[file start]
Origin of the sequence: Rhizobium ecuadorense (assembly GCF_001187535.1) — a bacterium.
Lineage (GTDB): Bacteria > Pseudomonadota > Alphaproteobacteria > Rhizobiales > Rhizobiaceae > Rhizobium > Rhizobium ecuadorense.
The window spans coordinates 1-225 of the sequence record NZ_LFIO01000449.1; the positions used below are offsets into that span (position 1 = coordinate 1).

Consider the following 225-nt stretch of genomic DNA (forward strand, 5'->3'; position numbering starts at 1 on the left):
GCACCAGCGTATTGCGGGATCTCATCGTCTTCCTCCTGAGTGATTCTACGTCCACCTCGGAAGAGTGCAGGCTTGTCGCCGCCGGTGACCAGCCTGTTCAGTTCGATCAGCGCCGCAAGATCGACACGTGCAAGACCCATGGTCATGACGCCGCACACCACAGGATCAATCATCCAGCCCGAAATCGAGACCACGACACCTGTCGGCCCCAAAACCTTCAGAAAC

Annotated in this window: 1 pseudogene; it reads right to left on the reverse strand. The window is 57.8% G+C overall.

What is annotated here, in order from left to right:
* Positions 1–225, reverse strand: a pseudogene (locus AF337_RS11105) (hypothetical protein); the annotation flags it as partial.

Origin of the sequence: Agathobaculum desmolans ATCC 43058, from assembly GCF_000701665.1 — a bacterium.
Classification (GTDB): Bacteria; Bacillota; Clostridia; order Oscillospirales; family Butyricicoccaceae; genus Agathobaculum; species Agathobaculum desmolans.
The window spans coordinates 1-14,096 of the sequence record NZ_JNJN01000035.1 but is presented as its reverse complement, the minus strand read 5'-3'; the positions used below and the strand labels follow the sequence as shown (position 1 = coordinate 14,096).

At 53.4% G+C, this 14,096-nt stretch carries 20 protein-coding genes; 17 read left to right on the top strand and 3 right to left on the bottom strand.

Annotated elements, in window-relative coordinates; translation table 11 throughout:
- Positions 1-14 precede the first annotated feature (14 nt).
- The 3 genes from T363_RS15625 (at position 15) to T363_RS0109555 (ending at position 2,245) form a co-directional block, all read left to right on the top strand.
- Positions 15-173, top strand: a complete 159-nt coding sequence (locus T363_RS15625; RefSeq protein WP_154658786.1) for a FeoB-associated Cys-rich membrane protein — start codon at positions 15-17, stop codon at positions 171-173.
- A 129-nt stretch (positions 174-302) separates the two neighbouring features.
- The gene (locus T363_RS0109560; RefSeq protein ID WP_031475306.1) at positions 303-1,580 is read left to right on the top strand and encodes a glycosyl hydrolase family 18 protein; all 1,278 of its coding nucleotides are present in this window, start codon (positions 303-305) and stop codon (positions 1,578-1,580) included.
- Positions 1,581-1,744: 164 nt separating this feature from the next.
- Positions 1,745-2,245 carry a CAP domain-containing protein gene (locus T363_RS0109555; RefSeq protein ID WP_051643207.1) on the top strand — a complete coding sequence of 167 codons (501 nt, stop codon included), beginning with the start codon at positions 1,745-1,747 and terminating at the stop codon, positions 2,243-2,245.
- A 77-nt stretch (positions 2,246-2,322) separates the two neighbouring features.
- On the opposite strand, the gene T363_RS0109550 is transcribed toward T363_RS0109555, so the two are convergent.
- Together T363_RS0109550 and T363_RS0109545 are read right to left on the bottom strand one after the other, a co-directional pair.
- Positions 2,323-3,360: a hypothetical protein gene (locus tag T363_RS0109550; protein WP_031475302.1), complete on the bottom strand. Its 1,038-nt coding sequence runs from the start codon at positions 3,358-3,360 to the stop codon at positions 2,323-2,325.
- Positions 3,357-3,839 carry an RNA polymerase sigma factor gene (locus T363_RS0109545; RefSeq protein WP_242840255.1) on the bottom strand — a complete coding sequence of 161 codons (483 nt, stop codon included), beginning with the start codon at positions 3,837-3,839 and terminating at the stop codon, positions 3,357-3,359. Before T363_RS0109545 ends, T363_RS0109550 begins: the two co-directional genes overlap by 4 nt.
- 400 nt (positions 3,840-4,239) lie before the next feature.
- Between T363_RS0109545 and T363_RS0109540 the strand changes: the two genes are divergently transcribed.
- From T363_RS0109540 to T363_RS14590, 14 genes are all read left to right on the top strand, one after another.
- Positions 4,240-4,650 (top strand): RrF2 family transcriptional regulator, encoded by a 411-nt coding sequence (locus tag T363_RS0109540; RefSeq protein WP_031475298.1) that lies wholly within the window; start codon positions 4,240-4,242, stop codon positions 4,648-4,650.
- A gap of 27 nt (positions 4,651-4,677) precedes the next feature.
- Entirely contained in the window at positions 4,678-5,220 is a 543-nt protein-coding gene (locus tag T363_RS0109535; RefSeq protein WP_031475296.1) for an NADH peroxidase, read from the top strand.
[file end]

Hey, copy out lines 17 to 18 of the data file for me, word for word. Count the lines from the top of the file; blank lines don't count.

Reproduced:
- A 129-nt stretch (positions 174-302) separates the two neighbouring features.
- The gene (locus T363_RS0109560; RefSeq protein ID WP_031475306.1) at positions 303-1,580 is read left to right on the top strand and encodes a glycosyl hydrolase family 18 protein; all 1,278 of its coding nucleotides are present in this window, start codon (positions 303-305) and stop codon (positions 1,578-1,580) included.